The Sweetest Taste of Summer
● By Justin Butts
By: Justin Butts Photos: Rachel Benavides
Watermelons are the highlight of a late summer garden. Watermelons are sweet, but they are not technically a fruit. Melons are cucurbits, the same family as pumpkins, squash, and cucumbers. They grow lush on long, heavy vines.
Watermelons are native to the hot, humid fields of Africa. Spaniards brought the first melons to the New World to plant in Mexico in the 1520s.
Those Spanish melon seeds entered the vast and complex trading network of the Native Americans of North America. Watermelons were soon being cultivated by tribes all the way into Canada. When English explorers arrived in New England just a hundred years later, watermelons grew so well they believed melons were actually native to America, rather than a recently introduced plant.
Tips for Growing Watermelons
Watermelons can be difficult to grow. A lot can happen in the 120 long days required for them to ripen. A heavy rain can cause melons to split. Deer and raccoons are notorious for crushing and eating melons in the last days before they ripen.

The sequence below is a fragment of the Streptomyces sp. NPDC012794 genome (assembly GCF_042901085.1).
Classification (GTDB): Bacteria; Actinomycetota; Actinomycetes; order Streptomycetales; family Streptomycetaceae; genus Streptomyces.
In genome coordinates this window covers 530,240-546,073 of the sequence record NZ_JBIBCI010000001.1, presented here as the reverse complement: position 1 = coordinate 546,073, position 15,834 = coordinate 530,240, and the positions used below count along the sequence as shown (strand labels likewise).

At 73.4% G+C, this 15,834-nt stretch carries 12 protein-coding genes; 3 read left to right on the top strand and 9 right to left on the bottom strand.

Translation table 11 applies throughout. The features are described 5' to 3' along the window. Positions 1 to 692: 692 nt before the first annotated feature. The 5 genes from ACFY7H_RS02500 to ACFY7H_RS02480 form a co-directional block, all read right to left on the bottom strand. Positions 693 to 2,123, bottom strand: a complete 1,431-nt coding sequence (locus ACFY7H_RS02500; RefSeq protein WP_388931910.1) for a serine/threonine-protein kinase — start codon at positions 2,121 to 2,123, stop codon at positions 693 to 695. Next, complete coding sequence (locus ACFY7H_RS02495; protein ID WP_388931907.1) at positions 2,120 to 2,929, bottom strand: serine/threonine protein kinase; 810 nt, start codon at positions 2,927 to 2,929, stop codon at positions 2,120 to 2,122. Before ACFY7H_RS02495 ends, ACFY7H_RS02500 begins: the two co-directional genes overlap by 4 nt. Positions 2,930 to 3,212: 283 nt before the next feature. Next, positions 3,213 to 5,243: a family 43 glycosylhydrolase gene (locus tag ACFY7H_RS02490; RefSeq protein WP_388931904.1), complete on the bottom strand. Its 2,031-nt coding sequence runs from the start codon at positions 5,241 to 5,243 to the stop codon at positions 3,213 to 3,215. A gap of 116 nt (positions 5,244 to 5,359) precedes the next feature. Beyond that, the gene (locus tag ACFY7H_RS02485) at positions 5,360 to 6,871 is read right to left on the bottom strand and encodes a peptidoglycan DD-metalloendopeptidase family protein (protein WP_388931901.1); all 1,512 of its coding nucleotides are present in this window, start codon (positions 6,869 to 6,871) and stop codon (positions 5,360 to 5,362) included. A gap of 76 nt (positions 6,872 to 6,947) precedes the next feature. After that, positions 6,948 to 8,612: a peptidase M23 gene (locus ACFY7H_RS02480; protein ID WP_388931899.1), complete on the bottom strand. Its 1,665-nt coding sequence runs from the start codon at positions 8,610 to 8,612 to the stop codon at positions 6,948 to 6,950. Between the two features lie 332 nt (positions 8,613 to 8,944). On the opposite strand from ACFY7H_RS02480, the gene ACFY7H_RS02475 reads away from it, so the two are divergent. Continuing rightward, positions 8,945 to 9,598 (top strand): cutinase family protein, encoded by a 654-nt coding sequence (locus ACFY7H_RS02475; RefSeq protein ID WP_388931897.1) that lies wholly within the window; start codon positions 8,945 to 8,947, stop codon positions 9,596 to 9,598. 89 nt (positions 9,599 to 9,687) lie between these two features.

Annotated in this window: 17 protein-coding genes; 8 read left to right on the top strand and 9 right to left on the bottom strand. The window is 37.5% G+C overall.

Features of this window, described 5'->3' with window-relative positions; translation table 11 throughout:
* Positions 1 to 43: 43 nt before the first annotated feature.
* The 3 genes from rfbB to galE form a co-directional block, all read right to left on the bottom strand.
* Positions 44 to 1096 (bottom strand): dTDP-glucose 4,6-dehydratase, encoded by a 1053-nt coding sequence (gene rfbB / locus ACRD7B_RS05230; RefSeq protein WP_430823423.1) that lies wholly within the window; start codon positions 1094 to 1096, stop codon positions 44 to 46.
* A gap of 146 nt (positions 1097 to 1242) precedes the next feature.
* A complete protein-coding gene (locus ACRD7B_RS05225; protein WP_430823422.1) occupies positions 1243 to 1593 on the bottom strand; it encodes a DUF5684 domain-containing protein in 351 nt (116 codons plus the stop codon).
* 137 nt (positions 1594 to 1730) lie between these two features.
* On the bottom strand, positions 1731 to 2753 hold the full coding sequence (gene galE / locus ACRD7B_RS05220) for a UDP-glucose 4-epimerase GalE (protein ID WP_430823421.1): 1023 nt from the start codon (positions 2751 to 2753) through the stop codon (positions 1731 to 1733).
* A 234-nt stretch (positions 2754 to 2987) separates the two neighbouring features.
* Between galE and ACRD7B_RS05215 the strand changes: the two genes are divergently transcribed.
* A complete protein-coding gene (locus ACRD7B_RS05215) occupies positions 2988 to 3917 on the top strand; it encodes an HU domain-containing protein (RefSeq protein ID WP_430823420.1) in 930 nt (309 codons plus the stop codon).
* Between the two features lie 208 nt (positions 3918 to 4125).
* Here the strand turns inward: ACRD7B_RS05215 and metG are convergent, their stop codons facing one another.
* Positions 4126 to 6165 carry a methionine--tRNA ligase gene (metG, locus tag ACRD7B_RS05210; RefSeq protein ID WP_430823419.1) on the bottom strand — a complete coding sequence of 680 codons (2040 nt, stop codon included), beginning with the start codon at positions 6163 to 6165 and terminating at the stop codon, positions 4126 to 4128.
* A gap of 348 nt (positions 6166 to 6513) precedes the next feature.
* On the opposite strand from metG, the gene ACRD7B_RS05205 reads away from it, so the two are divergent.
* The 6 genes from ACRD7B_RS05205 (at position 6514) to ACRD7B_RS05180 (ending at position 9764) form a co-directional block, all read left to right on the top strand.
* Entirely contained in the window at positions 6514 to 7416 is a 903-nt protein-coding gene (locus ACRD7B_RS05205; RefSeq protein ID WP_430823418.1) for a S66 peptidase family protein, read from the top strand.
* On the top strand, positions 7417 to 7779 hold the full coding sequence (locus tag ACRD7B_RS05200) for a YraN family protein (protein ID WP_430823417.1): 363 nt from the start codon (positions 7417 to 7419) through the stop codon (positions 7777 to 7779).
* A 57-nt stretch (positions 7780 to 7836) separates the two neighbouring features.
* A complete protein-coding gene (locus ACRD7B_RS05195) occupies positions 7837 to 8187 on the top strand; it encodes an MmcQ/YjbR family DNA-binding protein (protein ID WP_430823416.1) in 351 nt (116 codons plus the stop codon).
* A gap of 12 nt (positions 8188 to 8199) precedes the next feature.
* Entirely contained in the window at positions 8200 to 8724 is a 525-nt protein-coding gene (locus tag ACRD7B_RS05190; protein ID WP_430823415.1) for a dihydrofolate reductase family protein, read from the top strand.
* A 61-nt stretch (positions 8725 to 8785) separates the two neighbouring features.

When melons are ripe, the stem becomes brittle and easily falls away. For maximum sweetness, let melons fully ripen in the field. The sweetness comes from potassium in the soil. Potassium unlocks the sugar molecules in the melon. The best source of potassium for your garden is wood ash from native trees, such as live oak or mesquite.
How to Tell When a Watermelon is Ripe
A ripe watermelon is a deep, rich, green color all the way around. A whitish color at one end means the melon has not fully ripened.
A good melon should have a yellow or cream-colored spot where it rested on the ground while ripening. If there is no yellow spot, the melon was likely picked unripe from a factory farm and shipped to a supermarket to finish ripening in a boon on the shelf.
Thumping the melon should give a hollow sound, which means plenty of water inside. Water conducts the sound of the thump better, while a fleshy and unripe melon mutes the thump. The melon should be firm and heavy for its size.
Best Watermelon Varieties
The best large watermelon varieties are Jubilee, Black Diamond, and Allsweet. On our farm, we prefer small, personal-sized melons (easier to grow, more fruit per vine). Our favorites are Japanese Cream-Fleshed Suika, Sugar Baby, and Black Tail Mountain.